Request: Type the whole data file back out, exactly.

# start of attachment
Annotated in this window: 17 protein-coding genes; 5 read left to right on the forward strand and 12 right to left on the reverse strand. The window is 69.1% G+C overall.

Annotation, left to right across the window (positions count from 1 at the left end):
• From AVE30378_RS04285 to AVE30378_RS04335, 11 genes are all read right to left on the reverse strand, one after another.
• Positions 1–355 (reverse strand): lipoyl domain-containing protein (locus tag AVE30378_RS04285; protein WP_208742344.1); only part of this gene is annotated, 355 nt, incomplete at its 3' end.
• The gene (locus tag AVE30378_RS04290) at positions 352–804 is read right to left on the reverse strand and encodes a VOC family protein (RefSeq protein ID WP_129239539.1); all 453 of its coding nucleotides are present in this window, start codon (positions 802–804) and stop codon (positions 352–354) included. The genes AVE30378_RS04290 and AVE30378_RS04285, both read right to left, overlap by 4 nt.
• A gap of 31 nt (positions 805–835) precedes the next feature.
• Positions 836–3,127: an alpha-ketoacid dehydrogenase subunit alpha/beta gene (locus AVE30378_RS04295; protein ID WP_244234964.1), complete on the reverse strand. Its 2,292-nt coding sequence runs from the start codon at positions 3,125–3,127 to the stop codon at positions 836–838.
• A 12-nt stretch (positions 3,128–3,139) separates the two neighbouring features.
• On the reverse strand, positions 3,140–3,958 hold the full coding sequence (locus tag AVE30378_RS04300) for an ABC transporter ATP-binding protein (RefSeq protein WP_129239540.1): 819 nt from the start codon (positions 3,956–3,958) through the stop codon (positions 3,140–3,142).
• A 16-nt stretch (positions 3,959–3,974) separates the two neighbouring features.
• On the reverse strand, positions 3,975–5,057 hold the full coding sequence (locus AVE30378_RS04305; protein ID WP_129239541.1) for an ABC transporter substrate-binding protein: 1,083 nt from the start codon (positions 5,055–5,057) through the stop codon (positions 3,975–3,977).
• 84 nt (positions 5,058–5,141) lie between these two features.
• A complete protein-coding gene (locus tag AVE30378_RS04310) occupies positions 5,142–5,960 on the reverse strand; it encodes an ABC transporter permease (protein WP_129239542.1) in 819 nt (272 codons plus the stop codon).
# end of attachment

Annotated in this window: 17 protein-coding genes; 5 read left to right on the forward strand and 12 right to left on the reverse strand. The window is 69.1% G+C overall.

Annotation, left to right across the window (positions count from 1 at the left end):
• From AVE30378_RS04285 to AVE30378_RS04335, 11 genes are all read right to left on the reverse strand, one after another.
• Positions 1–355 (reverse strand): lipoyl domain-containing protein (locus tag AVE30378_RS04285; protein WP_208742344.1); only part of this gene is annotated, 355 nt, incomplete at its 3' end.
• The gene (locus tag AVE30378_RS04290) at positions 352–804 is read right to left on the reverse strand and encodes a VOC family protein (RefSeq protein ID WP_129239539.1); all 453 of its coding nucleotides are present in this window, start codon (positions 802–804) and stop codon (positions 352–354) included. The genes AVE30378_RS04290 and AVE30378_RS04285, both read right to left, overlap by 4 nt.
• A gap of 31 nt (positions 805–835) precedes the next feature.
• Positions 836–3,127: an alpha-ketoacid dehydrogenase subunit alpha/beta gene (locus AVE30378_RS04295; protein ID WP_244234964.1), complete on the reverse strand. Its 2,292-nt coding sequence runs from the start codon at positions 3,125–3,127 to the stop codon at positions 836–838.
• A 12-nt stretch (positions 3,128–3,139) separates the two neighbouring features.
• On the reverse strand, positions 3,140–3,958 hold the full coding sequence (locus tag AVE30378_RS04300) for an ABC transporter ATP-binding protein (RefSeq protein WP_129239540.1): 819 nt from the start codon (positions 3,956–3,958) through the stop codon (positions 3,140–3,142).
• A 16-nt stretch (positions 3,959–3,974) separates the two neighbouring features.
• On the reverse strand, positions 3,975–5,057 hold the full coding sequence (locus AVE30378_RS04305; protein ID WP_129239541.1) for an ABC transporter substrate-binding protein: 1,083 nt from the start codon (positions 5,055–5,057) through the stop codon (positions 3,975–3,977).
• 84 nt (positions 5,058–5,141) lie between these two features.
• A complete protein-coding gene (locus tag AVE30378_RS04310) occupies positions 5,142–5,960 on the reverse strand; it encodes an ABC transporter permease (protein WP_129239542.1) in 819 nt (272 codons plus the stop codon).